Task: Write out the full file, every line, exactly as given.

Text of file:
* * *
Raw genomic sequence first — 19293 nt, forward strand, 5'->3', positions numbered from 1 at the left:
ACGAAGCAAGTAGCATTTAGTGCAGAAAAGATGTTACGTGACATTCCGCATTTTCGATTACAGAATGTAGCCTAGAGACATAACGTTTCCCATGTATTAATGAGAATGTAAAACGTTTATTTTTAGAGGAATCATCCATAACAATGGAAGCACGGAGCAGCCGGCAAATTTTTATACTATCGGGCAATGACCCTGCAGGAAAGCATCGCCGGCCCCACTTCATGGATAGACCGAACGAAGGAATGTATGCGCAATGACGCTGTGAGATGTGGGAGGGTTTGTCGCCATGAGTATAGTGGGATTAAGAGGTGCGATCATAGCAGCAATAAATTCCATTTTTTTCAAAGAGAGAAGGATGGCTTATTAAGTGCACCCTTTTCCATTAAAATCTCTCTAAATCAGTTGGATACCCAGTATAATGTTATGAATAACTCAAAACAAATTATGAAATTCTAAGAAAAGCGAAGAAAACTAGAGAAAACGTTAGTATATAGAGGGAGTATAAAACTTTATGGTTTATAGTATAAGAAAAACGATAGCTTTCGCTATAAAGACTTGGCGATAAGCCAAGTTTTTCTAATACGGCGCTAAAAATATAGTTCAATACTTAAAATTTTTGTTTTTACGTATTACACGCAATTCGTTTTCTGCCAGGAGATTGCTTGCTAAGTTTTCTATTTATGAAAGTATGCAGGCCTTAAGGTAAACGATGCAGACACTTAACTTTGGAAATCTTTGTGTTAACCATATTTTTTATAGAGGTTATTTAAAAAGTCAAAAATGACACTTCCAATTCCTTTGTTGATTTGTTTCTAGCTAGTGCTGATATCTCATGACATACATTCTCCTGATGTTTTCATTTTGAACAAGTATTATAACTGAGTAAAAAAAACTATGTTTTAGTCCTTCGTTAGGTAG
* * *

Raw genomic sequence first — 19293 nt, forward strand, 5'->3', positions numbered from 1 at the left:
ACGAAGCAAGTAGCATTTAGTGCAGAAAAGATGTTACGTGACATTCCGCATTTTCGATTACAGAATGTAGCCTAGAGACATAACGTTTCCCATGTATTAATGAGAATGTAAAACGTTTATTTTTAGAGGAATCATCCATAACAATGGAAGCACGGAGCAGCCGGCAAATTTTTATACTATCGGGCAATGACCCTGCAGGAAAGCATCGCCGGCCCCACTTCATGGATAGACCGAACGAAGGAATGTATGCGCAATGACGCTGTGAGATGTGGGAGGGTTTGTCGCCATGAGTATAGTGGGATTAAGAGGTGCGATCATAGCAGCAATAAATTCCATTTTTTTCAAAGAGAGAAGGATGGCTTATTAAGTGCACCCTTTTCCATTAAAATCTCTCTAAATCAGTTGGATACCCAGTATAATGTTATGAATAACTCAAAACAAATTATGAAATTCTAAGAAAAGCGAAGAAAACTAGAGAAAACGTTAGTATATAGAGGGAGTATAAAACTTTATGGTTTATAGTATAAGAAAAACGATAGCTTTCGCTATAAAGACTTGGCGATAAGCCAAGTTTTTCTAATACGGCGCTAAAAATATAGTTCAATACTTAAAATTTTTGTTTTTACGTATTACACGCAATTCGTTTTCTGCCAGGAGATTGCTTGCTAAGTTTTCTATTTATGAAAGTATGCAGGCCTTAAGGTAAACGATGCAGACACTTAACTTTGGAAATCTTTGTGTTAACCATATTTTTTATAGAGGTTATTTAAAAAGTCAAAAATGACACTTCCAATTCCTTTGTTGATTTGTTTCTAGCTAGTGCTGATATCTCATGACATACATTCTCCTGATGTTTTCATTTTGAACAAGTATTATAACTGAGTAAAAAAAACTATGTTTTAGTCCTTCGTTAGGTAG